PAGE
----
While she understands why many people look to digital platforms like YouTube for knowledge and skills, Linda said there is no substitute for a certification or a degree -- "package deals" that build confidence and hone communication, time-management and other invaluable skills.

Understandably, Linda's YC colleagues and current advisees are mourning her retirement.

Cathy Gertsch, SSS TRIO Manager and advisor, said she already misses Linda for the generous support and encouragement she gave the advising team and her exemplary service and mentorship to students. "Students really listen to her because she considers many points of view, including what works well and where students often go astray. When she does a presentation, it is routine for students to follow up with her because they see her expertise and feel her caring. I would like to be as good as her in many ways."

"I have learned many things from her and have always felt supported as her teammate in SSS. Her devotion to our students is second to none and she works tirelessly to see that all her students are well cared for in their journey with SSS and YC," said fellow SSS TRIO advisor Carol Beard.

In a nomination for an employee award, YC Associate Vice President and Dean of Students Tania Sheldahl said of Linda: "I receive emails regularly from students who have identified Linda as the single reason that they persevered and completed their academic goals. She is their ultimate mentor, cheerleader, and advocate." YC Nursing student Elisa Carley wrote Linda to congratulate her on her impending retirement and to thank her. "I will always remember you from the first day I walked into your office, you helping me get my application package for the nursing program ready to mail and your many words in person and in emails of encouragement. Thank you for being such a good listener and encourager and for never being judgmental."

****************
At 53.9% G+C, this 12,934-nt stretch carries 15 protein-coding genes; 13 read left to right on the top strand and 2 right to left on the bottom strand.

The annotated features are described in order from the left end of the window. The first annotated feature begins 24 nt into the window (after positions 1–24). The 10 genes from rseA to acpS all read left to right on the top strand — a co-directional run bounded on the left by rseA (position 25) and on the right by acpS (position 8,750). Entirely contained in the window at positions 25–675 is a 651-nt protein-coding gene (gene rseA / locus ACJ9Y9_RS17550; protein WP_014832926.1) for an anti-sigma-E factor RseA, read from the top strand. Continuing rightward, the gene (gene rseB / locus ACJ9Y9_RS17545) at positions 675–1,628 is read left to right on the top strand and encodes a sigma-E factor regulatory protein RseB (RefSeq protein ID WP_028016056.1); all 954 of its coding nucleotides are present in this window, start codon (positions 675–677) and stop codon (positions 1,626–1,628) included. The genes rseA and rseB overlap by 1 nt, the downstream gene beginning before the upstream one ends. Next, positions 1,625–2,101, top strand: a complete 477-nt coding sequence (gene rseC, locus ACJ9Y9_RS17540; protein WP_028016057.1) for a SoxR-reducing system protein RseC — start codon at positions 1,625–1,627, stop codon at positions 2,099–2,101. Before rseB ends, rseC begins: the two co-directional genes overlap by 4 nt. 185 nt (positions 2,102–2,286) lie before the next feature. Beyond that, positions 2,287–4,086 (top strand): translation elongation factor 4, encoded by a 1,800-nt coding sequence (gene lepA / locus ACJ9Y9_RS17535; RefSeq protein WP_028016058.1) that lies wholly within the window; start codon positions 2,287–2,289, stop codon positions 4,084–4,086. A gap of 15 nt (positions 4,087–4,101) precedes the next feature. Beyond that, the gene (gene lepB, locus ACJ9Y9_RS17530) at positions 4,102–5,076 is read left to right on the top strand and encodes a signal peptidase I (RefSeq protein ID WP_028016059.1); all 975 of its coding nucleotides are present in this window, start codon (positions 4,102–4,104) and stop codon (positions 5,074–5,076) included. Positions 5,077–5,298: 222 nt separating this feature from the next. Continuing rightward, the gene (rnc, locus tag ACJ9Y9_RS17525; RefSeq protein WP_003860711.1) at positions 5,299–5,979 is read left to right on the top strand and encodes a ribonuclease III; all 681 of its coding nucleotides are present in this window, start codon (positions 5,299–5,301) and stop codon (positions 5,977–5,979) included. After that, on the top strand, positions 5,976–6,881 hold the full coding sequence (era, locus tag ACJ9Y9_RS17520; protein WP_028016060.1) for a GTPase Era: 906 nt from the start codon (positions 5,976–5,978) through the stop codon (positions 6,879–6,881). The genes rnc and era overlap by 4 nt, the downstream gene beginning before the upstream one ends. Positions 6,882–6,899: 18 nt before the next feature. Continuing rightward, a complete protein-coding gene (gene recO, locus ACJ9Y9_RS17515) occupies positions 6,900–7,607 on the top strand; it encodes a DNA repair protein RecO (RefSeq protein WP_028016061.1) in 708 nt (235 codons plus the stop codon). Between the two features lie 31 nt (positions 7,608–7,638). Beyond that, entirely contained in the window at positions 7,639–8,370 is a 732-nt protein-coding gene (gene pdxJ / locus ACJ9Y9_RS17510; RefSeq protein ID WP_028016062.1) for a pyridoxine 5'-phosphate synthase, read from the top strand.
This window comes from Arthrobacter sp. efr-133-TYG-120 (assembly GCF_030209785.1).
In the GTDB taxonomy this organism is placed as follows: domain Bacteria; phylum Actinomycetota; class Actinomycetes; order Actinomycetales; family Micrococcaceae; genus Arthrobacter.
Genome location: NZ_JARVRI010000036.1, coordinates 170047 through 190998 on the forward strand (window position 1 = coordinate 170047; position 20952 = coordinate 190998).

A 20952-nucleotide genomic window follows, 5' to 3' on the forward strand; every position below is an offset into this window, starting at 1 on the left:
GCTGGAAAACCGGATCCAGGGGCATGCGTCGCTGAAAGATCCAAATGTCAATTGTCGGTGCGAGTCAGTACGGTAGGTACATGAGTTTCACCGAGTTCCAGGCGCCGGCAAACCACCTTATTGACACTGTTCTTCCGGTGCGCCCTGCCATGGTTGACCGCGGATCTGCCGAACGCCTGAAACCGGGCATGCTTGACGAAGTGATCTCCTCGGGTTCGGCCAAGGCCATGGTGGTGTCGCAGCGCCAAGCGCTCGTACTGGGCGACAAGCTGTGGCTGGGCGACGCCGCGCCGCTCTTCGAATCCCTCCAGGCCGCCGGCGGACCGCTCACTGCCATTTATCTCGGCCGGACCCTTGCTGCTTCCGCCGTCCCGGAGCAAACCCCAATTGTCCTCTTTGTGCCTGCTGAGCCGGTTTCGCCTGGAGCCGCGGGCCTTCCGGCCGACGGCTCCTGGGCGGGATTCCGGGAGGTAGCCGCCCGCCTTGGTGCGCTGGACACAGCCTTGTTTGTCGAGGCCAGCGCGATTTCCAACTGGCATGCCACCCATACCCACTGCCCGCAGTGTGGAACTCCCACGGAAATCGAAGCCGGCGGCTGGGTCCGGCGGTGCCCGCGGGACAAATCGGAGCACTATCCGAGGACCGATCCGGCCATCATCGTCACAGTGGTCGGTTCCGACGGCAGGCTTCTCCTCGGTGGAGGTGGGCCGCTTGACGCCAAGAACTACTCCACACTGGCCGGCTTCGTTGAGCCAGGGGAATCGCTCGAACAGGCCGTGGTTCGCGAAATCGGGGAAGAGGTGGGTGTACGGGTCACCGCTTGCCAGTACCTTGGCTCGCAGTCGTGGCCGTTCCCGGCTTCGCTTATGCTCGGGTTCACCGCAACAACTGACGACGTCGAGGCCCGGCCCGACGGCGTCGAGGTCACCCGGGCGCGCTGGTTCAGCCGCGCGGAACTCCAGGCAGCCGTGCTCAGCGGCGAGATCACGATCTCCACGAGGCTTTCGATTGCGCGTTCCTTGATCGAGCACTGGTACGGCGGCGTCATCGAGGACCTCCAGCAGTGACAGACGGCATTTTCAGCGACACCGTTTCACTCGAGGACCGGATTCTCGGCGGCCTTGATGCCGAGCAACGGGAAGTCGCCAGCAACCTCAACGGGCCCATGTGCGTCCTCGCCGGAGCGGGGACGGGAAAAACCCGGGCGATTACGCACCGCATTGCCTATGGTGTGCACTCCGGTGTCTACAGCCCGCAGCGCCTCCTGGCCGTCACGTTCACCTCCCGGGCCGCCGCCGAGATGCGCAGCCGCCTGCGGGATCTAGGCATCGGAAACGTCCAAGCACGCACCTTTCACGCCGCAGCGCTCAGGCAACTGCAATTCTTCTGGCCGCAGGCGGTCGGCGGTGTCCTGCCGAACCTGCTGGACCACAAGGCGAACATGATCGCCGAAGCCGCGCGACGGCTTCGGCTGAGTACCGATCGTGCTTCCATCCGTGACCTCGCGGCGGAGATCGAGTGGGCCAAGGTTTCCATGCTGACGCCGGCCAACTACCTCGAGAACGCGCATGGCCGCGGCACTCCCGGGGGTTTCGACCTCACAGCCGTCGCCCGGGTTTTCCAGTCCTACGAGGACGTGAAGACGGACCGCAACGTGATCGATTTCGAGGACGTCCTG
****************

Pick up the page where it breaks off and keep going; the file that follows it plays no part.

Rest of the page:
Another student named Dorina wrote: "Thank you again for all the hard work you do and for all the encouragement along the way. I remember one instant when I was about to drop a class and you helped me to stay and give it more time. I will not forget those things. Thank you!"

YC's loss is Linda's already-retired life companion's gain. The pair plan to spend more time enjoying nature together. Linda also plans to continue exploring the variety of classes on offer at YC and get together with her YC family of friends and fellow retirees regularly. Beyond that, she said, "I deliberately didn't make burning plans. I want to take my time, do some fun stuff and catch up on things the need to be done."

While she's ready for a new life chapter, Linda said she is grateful to have spent nearly a quarter of a century at YC. "It's been an honor. It's been an incredible honor to witness people's transformation on a daily basis. It's awe-inspiring when someone who says ‘I don't need an education,' or someone who's terrified – to see them grow through the stages – to see them go from fear to confidence, from resistance to enthusiasm. To see that growth in students I think is the addiction of higher education."